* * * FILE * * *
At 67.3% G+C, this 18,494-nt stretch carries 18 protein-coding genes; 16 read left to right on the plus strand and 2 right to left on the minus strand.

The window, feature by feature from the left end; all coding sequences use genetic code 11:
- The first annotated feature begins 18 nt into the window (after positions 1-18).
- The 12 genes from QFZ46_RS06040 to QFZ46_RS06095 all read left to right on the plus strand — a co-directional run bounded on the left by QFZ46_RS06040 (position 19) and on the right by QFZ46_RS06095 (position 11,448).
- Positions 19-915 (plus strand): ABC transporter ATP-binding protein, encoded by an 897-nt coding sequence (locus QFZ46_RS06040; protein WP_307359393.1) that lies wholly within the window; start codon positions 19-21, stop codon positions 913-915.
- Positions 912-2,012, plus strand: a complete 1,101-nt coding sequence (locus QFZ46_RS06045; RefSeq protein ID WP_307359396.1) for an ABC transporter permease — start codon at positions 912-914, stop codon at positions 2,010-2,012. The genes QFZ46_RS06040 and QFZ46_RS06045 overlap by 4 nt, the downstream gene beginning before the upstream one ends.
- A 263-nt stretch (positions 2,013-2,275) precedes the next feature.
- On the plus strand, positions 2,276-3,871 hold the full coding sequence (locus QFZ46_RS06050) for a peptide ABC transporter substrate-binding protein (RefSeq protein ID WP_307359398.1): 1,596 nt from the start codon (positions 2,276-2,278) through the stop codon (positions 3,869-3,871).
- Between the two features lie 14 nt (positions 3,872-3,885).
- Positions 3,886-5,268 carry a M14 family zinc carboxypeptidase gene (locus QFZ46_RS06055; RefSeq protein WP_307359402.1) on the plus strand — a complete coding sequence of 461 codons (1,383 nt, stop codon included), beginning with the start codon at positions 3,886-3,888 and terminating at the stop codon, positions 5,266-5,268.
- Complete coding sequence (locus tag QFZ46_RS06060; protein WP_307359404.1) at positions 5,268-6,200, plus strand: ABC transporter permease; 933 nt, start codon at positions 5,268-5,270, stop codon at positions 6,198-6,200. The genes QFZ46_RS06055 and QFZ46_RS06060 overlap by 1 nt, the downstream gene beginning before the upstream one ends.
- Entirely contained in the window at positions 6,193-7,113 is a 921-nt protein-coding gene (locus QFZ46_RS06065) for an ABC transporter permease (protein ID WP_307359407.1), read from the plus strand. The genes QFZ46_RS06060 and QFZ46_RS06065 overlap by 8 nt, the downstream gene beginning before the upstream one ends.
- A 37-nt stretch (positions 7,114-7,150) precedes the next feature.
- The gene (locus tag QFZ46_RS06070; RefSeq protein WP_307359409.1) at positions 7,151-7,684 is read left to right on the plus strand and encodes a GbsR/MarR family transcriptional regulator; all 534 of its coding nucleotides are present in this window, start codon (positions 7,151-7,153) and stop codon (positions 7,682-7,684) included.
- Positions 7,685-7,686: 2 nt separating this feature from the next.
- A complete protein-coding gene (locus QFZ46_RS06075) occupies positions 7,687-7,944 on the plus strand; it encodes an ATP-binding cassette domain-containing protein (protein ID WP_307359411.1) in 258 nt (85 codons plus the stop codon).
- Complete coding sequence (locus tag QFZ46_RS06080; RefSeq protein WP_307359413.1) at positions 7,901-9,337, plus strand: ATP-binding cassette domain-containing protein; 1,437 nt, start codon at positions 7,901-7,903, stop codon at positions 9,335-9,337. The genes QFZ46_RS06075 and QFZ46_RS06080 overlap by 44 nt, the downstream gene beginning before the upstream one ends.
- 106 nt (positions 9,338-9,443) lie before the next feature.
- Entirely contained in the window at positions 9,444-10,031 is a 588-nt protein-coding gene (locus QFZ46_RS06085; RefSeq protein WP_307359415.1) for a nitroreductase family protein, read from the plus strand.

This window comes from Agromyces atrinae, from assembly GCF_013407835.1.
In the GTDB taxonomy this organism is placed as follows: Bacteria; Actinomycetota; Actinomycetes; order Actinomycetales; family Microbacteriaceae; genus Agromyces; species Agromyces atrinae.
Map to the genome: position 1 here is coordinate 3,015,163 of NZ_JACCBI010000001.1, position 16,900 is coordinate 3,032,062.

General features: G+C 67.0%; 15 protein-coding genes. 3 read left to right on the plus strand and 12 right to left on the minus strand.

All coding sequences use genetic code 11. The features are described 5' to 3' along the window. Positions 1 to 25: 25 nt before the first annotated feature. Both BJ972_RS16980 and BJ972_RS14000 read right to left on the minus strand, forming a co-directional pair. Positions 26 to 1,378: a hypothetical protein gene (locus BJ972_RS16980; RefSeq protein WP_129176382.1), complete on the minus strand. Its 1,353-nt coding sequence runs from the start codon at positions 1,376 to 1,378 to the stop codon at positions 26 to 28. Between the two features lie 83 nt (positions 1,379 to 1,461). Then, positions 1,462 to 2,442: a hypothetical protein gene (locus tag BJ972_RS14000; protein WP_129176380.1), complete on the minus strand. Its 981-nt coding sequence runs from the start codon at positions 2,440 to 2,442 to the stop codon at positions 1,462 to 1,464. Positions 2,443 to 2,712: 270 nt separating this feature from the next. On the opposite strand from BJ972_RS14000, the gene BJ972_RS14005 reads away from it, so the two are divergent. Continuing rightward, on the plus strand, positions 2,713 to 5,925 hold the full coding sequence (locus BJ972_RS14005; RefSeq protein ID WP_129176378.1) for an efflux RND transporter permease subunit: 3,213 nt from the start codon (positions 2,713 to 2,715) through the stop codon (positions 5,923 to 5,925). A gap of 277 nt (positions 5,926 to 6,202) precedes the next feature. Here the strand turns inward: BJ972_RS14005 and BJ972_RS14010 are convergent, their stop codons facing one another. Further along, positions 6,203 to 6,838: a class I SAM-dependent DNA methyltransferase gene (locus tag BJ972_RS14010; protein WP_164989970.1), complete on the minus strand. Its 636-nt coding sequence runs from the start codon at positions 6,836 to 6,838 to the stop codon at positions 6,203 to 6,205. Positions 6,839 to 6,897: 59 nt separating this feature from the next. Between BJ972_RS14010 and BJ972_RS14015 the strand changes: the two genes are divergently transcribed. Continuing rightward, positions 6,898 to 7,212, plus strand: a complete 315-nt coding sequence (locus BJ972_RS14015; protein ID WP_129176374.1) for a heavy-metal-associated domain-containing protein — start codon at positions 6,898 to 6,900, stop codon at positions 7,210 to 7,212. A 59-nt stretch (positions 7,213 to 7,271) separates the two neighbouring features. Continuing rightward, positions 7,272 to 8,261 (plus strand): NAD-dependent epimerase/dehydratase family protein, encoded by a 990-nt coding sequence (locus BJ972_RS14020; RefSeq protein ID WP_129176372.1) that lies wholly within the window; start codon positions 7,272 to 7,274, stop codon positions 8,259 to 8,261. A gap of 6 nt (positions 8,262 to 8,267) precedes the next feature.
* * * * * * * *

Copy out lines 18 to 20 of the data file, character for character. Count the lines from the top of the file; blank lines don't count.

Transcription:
- 106 nt (positions 9,338-9,443) lie before the next feature.
- Entirely contained in the window at positions 9,444-10,031 is a 588-nt protein-coding gene (locus QFZ46_RS06085; RefSeq protein WP_307359415.1) for a nitroreductase family protein, read from the plus strand.

This window comes from Agromyces atrinae, from assembly GCF_013407835.1.